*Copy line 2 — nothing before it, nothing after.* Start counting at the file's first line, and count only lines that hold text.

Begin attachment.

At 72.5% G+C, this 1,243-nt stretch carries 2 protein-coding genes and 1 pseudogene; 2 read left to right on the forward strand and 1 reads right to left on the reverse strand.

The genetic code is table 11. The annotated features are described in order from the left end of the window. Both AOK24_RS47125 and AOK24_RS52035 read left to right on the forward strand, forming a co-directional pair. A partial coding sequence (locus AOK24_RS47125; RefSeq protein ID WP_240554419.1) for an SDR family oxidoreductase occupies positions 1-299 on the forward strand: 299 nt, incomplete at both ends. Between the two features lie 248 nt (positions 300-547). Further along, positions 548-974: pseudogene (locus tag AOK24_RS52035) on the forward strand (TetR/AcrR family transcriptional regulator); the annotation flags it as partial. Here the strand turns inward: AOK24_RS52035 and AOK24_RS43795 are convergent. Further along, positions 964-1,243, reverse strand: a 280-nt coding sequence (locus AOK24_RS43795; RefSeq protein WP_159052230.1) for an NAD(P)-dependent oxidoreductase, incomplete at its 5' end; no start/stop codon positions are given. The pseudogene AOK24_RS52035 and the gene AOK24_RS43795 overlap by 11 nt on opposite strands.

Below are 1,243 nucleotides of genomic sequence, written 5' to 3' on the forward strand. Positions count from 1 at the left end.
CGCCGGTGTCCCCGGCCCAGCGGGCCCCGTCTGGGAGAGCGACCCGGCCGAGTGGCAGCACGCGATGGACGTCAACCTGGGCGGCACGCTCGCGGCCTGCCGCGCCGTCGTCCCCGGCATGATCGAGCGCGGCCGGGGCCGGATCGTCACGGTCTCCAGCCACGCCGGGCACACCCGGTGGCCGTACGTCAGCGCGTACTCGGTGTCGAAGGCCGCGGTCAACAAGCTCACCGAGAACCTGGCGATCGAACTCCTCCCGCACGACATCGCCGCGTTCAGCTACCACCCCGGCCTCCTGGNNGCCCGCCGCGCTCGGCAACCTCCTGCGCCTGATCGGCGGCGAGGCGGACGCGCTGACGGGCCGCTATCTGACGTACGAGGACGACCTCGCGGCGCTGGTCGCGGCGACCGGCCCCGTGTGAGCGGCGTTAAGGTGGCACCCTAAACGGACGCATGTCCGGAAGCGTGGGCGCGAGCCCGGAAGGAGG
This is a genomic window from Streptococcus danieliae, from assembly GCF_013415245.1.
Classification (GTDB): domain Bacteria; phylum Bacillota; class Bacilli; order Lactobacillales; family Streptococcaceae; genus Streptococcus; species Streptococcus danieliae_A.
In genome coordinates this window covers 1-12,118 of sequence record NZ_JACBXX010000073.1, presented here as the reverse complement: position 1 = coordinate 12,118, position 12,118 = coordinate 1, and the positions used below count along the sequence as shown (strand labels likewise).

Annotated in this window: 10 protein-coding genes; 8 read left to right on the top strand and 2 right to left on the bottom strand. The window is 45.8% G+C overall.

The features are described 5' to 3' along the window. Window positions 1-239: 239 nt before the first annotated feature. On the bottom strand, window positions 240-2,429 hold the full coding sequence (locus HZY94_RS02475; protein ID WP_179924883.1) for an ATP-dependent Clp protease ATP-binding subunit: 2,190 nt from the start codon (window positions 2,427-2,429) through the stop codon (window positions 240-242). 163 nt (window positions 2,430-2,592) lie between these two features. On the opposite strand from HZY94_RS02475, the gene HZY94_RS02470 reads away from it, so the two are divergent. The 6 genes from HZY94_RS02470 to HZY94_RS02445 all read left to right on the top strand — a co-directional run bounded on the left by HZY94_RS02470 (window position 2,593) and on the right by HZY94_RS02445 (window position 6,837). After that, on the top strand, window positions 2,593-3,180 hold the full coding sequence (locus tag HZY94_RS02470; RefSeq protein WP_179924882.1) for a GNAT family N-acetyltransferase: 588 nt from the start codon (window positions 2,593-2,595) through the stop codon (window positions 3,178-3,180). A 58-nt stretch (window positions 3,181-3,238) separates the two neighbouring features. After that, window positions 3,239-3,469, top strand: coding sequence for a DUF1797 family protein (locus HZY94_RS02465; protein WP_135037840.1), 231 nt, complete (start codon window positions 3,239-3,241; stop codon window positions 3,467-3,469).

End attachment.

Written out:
The genetic code is table 11. The annotated features are described in order from the left end of the window. Both AOK24_RS47125 and AOK24_RS52035 read left to right on the forward strand, forming a co-directional pair. A partial coding sequence (locus AOK24_RS47125; RefSeq protein ID WP_240554419.1) for an SDR family oxidoreductase occupies positions 1-299 on the forward strand: 299 nt, incomplete at both ends. Between the two features lie 248 nt (positions 300-547). Further along, positions 548-974: pseudogene (locus tag AOK24_RS52035) on the forward strand (TetR/AcrR family transcriptional regulator); the annotation flags it as partial. Here the strand turns inward: AOK24_RS52035 and AOK24_RS43795 are convergent. Further along, positions 964-1,243, reverse strand: a 280-nt coding sequence (locus AOK24_RS43795; RefSeq protein WP_159052230.1) for an NAD(P)-dependent oxidoreductase, incomplete at its 5' end; no start/stop codon positions are given. The pseudogene AOK24_RS52035 and the gene AOK24_RS43795 overlap by 11 nt on opposite strands.